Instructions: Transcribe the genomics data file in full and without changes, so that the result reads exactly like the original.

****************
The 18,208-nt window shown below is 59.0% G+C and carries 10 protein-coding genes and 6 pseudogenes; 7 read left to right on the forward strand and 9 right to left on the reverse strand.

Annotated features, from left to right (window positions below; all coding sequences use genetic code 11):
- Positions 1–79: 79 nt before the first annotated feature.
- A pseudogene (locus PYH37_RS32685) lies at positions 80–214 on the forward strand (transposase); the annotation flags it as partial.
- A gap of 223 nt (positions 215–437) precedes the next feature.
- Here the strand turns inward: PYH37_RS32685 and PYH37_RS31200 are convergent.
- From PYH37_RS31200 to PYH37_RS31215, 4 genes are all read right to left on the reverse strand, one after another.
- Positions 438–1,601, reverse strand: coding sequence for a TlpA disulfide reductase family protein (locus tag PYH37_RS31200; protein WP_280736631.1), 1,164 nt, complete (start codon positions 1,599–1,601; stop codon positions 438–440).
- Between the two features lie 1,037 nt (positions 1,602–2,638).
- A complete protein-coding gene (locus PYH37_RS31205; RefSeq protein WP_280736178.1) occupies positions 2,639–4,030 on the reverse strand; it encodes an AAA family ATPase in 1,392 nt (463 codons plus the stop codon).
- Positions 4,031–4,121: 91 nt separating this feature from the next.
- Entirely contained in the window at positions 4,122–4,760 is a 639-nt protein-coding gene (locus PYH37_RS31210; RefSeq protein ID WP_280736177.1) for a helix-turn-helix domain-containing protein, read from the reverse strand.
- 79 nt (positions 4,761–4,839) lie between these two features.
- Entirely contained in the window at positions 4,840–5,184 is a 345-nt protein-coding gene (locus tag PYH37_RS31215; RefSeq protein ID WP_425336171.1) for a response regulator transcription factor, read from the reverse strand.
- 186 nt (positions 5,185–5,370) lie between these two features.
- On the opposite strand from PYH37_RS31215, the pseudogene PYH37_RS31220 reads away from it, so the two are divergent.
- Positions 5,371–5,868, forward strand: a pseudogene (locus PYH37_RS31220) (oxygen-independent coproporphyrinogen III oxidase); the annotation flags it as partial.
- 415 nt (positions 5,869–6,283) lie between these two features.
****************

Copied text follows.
The 18,208-nt window shown below is 59.0% G+C and carries 10 protein-coding genes and 6 pseudogenes; 7 read left to right on the forward strand and 9 right to left on the reverse strand.

Annotated features, from left to right (window positions below; all coding sequences use genetic code 11):
- Positions 1–79: 79 nt before the first annotated feature.
- A pseudogene (locus PYH37_RS32685) lies at positions 80–214 on the forward strand (transposase); the annotation flags it as partial.
- A gap of 223 nt (positions 215–437) precedes the next feature.
- Here the strand turns inward: PYH37_RS32685 and PYH37_RS31200 are convergent.
- From PYH37_RS31200 to PYH37_RS31215, 4 genes are all read right to left on the reverse strand, one after another.
- Positions 438–1,601, reverse strand: coding sequence for a TlpA disulfide reductase family protein (locus tag PYH37_RS31200; protein WP_280736631.1), 1,164 nt, complete (start codon positions 1,599–1,601; stop codon positions 438–440).
- Between the two features lie 1,037 nt (positions 1,602–2,638).
- A complete protein-coding gene (locus PYH37_RS31205; RefSeq protein WP_280736178.1) occupies positions 2,639–4,030 on the reverse strand; it encodes an AAA family ATPase in 1,392 nt (463 codons plus the stop codon).
- Positions 4,031–4,121: 91 nt separating this feature from the next.
- Entirely contained in the window at positions 4,122–4,760 is a 639-nt protein-coding gene (locus PYH37_RS31210; RefSeq protein ID WP_280736177.1) for a helix-turn-helix domain-containing protein, read from the reverse strand.
- 79 nt (positions 4,761–4,839) lie between these two features.
- Entirely contained in the window at positions 4,840–5,184 is a 345-nt protein-coding gene (locus tag PYH37_RS31215; RefSeq protein ID WP_425336171.1) for a response regulator transcription factor, read from the reverse strand.
- 186 nt (positions 5,185–5,370) lie between these two features.
- On the opposite strand from PYH37_RS31215, the pseudogene PYH37_RS31220 reads away from it, so the two are divergent.
- Positions 5,371–5,868, forward strand: a pseudogene (locus PYH37_RS31220) (oxygen-independent coproporphyrinogen III oxidase); the annotation flags it as partial.
- 415 nt (positions 5,869–6,283) lie between these two features.